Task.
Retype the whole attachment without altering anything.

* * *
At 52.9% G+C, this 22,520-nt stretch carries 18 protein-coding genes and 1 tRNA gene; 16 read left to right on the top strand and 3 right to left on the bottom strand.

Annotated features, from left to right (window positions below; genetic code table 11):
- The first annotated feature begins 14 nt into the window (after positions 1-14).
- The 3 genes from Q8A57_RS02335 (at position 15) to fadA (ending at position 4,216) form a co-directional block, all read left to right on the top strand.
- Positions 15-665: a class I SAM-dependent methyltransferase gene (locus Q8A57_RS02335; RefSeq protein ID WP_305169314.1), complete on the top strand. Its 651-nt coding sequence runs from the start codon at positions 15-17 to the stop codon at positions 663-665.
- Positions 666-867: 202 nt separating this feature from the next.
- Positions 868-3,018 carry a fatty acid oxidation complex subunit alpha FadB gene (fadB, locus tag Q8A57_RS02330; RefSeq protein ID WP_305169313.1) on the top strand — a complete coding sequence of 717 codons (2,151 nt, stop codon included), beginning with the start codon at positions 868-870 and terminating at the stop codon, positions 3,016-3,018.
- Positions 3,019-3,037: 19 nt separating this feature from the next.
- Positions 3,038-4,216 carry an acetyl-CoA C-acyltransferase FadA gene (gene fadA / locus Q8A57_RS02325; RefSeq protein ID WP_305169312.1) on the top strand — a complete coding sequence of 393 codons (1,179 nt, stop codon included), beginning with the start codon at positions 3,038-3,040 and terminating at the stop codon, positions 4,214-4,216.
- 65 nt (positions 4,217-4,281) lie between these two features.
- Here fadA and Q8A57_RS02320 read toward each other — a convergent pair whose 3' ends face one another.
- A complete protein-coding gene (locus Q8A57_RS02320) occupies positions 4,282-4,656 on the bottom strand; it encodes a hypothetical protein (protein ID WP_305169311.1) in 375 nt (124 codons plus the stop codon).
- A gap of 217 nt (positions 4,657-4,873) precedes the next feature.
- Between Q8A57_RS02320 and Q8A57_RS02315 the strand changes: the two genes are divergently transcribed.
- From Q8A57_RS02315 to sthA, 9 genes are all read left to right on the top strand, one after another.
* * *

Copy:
At 52.9% G+C, this 22,520-nt stretch carries 18 protein-coding genes and 1 tRNA gene; 16 read left to right on the top strand and 3 right to left on the bottom strand.

Annotated features, from left to right (window positions below; genetic code table 11):
- The first annotated feature begins 14 nt into the window (after positions 1-14).
- The 3 genes from Q8A57_RS02335 (at position 15) to fadA (ending at position 4,216) form a co-directional block, all read left to right on the top strand.
- Positions 15-665: a class I SAM-dependent methyltransferase gene (locus Q8A57_RS02335; RefSeq protein ID WP_305169314.1), complete on the top strand. Its 651-nt coding sequence runs from the start codon at positions 15-17 to the stop codon at positions 663-665.
- Positions 666-867: 202 nt separating this feature from the next.
- Positions 868-3,018 carry a fatty acid oxidation complex subunit alpha FadB gene (fadB, locus tag Q8A57_RS02330; RefSeq protein ID WP_305169313.1) on the top strand — a complete coding sequence of 717 codons (2,151 nt, stop codon included), beginning with the start codon at positions 868-870 and terminating at the stop codon, positions 3,016-3,018.
- Positions 3,019-3,037: 19 nt separating this feature from the next.
- Positions 3,038-4,216 carry an acetyl-CoA C-acyltransferase FadA gene (gene fadA / locus Q8A57_RS02325; RefSeq protein ID WP_305169312.1) on the top strand — a complete coding sequence of 393 codons (1,179 nt, stop codon included), beginning with the start codon at positions 3,038-3,040 and terminating at the stop codon, positions 4,214-4,216.
- 65 nt (positions 4,217-4,281) lie between these two features.
- Here fadA and Q8A57_RS02320 read toward each other — a convergent pair whose 3' ends face one another.
- A complete protein-coding gene (locus Q8A57_RS02320) occupies positions 4,282-4,656 on the bottom strand; it encodes a hypothetical protein (protein ID WP_305169311.1) in 375 nt (124 codons plus the stop codon).
- A gap of 217 nt (positions 4,657-4,873) precedes the next feature.
- Between Q8A57_RS02320 and Q8A57_RS02315 the strand changes: the two genes are divergently transcribed.
- From Q8A57_RS02315 to sthA, 9 genes are all read left to right on the top strand, one after another.